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D. Kazanas, S. Nayakshin (NASA/GSFC, Code 661)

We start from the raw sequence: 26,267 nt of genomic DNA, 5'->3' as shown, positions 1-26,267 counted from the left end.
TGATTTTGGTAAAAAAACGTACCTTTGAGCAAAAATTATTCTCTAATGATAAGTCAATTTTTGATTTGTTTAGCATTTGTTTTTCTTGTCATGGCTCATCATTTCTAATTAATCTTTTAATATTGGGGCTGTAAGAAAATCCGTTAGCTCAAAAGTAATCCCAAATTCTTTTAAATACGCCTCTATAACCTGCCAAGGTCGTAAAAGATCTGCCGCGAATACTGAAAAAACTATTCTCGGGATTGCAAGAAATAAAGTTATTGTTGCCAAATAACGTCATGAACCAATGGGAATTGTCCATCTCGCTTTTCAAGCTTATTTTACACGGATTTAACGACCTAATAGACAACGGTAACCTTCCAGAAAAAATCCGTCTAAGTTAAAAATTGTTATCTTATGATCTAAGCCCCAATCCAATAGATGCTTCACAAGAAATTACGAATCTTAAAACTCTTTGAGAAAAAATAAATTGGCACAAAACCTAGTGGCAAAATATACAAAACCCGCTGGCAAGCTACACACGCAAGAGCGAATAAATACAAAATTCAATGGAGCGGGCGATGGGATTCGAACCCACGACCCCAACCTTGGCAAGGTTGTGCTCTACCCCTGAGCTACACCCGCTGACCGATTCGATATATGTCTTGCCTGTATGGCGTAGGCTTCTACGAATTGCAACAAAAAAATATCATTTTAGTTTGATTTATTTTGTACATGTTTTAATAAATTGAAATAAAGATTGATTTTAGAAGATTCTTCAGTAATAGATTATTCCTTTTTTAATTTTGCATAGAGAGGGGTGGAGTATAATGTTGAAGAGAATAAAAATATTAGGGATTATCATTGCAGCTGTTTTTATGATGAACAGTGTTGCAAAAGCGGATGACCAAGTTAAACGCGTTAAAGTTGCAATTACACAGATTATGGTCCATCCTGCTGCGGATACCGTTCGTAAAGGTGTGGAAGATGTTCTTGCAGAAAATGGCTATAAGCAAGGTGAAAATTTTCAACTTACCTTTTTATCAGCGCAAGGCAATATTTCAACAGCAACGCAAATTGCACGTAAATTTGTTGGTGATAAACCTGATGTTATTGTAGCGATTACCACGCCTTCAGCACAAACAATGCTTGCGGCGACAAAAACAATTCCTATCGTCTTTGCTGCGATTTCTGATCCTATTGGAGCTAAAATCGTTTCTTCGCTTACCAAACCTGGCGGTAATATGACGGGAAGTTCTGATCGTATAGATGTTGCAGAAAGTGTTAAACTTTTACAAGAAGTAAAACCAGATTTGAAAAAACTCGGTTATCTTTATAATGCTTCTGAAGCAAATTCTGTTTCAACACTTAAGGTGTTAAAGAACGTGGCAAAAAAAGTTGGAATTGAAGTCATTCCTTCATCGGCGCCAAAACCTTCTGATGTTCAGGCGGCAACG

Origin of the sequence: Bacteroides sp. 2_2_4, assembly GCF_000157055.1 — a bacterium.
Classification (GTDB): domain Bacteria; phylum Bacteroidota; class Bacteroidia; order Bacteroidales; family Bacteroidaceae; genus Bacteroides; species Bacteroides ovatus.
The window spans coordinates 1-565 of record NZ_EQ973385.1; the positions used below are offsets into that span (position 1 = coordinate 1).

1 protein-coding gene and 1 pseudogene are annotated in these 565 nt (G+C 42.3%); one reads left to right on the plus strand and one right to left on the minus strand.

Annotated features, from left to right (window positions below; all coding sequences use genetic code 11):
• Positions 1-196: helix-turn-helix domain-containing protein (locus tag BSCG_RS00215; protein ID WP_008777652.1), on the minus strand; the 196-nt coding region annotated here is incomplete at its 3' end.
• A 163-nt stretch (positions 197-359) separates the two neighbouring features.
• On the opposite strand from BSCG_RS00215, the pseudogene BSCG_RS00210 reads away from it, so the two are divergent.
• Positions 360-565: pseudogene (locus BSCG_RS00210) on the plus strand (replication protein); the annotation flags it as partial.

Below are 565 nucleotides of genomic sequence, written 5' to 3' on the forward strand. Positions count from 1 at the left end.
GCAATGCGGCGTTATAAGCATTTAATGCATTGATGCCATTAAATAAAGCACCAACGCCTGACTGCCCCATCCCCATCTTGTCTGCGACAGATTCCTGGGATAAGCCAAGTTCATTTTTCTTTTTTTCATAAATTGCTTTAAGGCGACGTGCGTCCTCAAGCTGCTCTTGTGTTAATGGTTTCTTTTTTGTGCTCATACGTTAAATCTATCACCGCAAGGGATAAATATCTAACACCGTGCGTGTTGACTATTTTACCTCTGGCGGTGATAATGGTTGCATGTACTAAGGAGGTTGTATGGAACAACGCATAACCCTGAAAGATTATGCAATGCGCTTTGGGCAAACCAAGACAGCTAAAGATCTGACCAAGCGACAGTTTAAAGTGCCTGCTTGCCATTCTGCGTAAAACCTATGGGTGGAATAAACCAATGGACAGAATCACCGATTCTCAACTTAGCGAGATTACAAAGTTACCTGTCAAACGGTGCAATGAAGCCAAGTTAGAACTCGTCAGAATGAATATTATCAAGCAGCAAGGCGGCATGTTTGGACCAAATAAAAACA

We test the ``reprocessing paradigm" for the optical -- UV variability of AGN, according to which the variability in this wavelength range is driven by a variable X-ray component, by providing detailed models of the correlated X-ray -- optical observations of NGC 3516 obtained in a recent multiwavelength campaign. To this end we compute the light curves at \lambda\lambda 3590 and 5510 Åusing as input the observed X-ray light curve and the response function appropriate to an infinitely thin disk with the X-ray source at a given height hx above it, as well as model X-ray reflection and ``standard" (optically thick, geometrically thin) accretion disk O-UV spectra, for two different values of the black hole mass (107, 108 M\odot). The form of the model optical light curves is quite different from those observed, despite the similarity of their amplitudes. The model light curves exhibit generally no lags between \lambda\lambda 3590 and 5510 Å, but the (unobserved) lags of ~2 days for M=108 M\odot between the X-ray and the optical emission, disfavor this range of the black hole mass. On the other hand, the X-ray reflection spectra favor a black hole mass M=108 M\odot, being strongly inconsistent with M=107 M\odot, with the spectral and timing models thus favoring different values of the black hole mass. Finally, the O-UV spectra are inconsistent with those obtained from ``standard" optically thick, geometrically thin accretion disks.
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